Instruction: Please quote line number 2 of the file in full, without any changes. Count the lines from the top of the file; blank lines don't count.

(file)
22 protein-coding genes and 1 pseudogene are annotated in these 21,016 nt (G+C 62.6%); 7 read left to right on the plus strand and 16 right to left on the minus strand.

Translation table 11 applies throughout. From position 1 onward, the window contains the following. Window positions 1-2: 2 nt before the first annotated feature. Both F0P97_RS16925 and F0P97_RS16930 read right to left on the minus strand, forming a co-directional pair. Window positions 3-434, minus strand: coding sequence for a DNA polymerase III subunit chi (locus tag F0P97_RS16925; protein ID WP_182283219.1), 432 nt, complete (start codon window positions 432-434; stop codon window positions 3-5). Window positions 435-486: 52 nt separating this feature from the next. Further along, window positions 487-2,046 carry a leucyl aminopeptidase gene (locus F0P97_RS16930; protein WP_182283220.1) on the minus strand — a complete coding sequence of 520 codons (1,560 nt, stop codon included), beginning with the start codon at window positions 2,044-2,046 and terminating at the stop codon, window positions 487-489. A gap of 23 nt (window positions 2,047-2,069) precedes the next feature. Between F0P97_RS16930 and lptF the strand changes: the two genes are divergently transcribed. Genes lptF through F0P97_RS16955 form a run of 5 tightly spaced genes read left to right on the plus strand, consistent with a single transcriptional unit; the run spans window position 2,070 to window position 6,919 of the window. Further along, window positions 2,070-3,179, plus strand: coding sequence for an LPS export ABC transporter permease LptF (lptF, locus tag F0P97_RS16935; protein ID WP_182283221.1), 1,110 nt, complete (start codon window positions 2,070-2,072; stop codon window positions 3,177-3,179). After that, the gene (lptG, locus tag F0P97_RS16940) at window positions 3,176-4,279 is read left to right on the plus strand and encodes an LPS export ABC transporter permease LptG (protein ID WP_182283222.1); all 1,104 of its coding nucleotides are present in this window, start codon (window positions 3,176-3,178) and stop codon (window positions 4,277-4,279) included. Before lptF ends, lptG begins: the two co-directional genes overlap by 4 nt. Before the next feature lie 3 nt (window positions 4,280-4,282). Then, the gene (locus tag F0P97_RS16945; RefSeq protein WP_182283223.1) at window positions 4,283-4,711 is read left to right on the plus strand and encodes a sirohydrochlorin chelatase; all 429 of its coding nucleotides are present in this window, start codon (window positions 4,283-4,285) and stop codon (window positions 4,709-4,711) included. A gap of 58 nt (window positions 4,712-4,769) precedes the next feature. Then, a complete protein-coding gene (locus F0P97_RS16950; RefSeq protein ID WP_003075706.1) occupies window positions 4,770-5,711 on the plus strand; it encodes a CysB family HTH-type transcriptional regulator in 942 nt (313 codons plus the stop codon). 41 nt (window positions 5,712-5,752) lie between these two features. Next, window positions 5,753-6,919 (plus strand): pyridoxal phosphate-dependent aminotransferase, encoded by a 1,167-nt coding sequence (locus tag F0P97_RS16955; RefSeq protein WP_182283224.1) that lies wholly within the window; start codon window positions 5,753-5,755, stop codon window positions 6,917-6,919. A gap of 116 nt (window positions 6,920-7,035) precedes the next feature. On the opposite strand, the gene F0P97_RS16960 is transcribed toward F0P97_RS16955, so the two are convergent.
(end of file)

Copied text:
Translation table 11 applies throughout. From position 1 onward, the window contains the following. Window positions 1-2: 2 nt before the first annotated feature. Both F0P97_RS16925 and F0P97_RS16930 read right to left on the minus strand, forming a co-directional pair. Window positions 3-434, minus strand: coding sequence for a DNA polymerase III subunit chi (locus tag F0P97_RS16925; protein ID WP_182283219.1), 432 nt, complete (start codon window positions 432-434; stop codon window positions 3-5). Window positions 435-486: 52 nt separating this feature from the next. Further along, window positions 487-2,046 carry a leucyl aminopeptidase gene (locus F0P97_RS16930; protein WP_182283220.1) on the minus strand — a complete coding sequence of 520 codons (1,560 nt, stop codon included), beginning with the start codon at window positions 2,044-2,046 and terminating at the stop codon, window positions 487-489. A gap of 23 nt (window positions 2,047-2,069) precedes the next feature. Between F0P97_RS16930 and lptF the strand changes: the two genes are divergently transcribed. Genes lptF through F0P97_RS16955 form a run of 5 tightly spaced genes read left to right on the plus strand, consistent with a single transcriptional unit; the run spans window position 2,070 to window position 6,919 of the window. Further along, window positions 2,070-3,179, plus strand: coding sequence for an LPS export ABC transporter permease LptF (lptF, locus tag F0P97_RS16935; protein ID WP_182283221.1), 1,110 nt, complete (start codon window positions 2,070-2,072; stop codon window positions 3,177-3,179). After that, the gene (lptG, locus tag F0P97_RS16940) at window positions 3,176-4,279 is read left to right on the plus strand and encodes an LPS export ABC transporter permease LptG (protein ID WP_182283222.1); all 1,104 of its coding nucleotides are present in this window, start codon (window positions 3,176-3,178) and stop codon (window positions 4,277-4,279) included. Before lptF ends, lptG begins: the two co-directional genes overlap by 4 nt. Before the next feature lie 3 nt (window positions 4,280-4,282). Then, the gene (locus tag F0P97_RS16945; RefSeq protein WP_182283223.1) at window positions 4,283-4,711 is read left to right on the plus strand and encodes a sirohydrochlorin chelatase; all 429 of its coding nucleotides are present in this window, start codon (window positions 4,283-4,285) and stop codon (window positions 4,709-4,711) included. A gap of 58 nt (window positions 4,712-4,769) precedes the next feature. Then, a complete protein-coding gene (locus F0P97_RS16950; RefSeq protein ID WP_003075706.1) occupies window positions 4,770-5,711 on the plus strand; it encodes a CysB family HTH-type transcriptional regulator in 942 nt (313 codons plus the stop codon). 41 nt (window positions 5,712-5,752) lie between these two features. Next, window positions 5,753-6,919 (plus strand): pyridoxal phosphate-dependent aminotransferase, encoded by a 1,167-nt coding sequence (locus tag F0P97_RS16955; RefSeq protein WP_182283224.1) that lies wholly within the window; start codon window positions 5,753-5,755, stop codon window positions 6,917-6,919. A gap of 116 nt (window positions 6,920-7,035) precedes the next feature. On the opposite strand, the gene F0P97_RS16960 is transcribed toward F0P97_RS16955, so the two are convergent.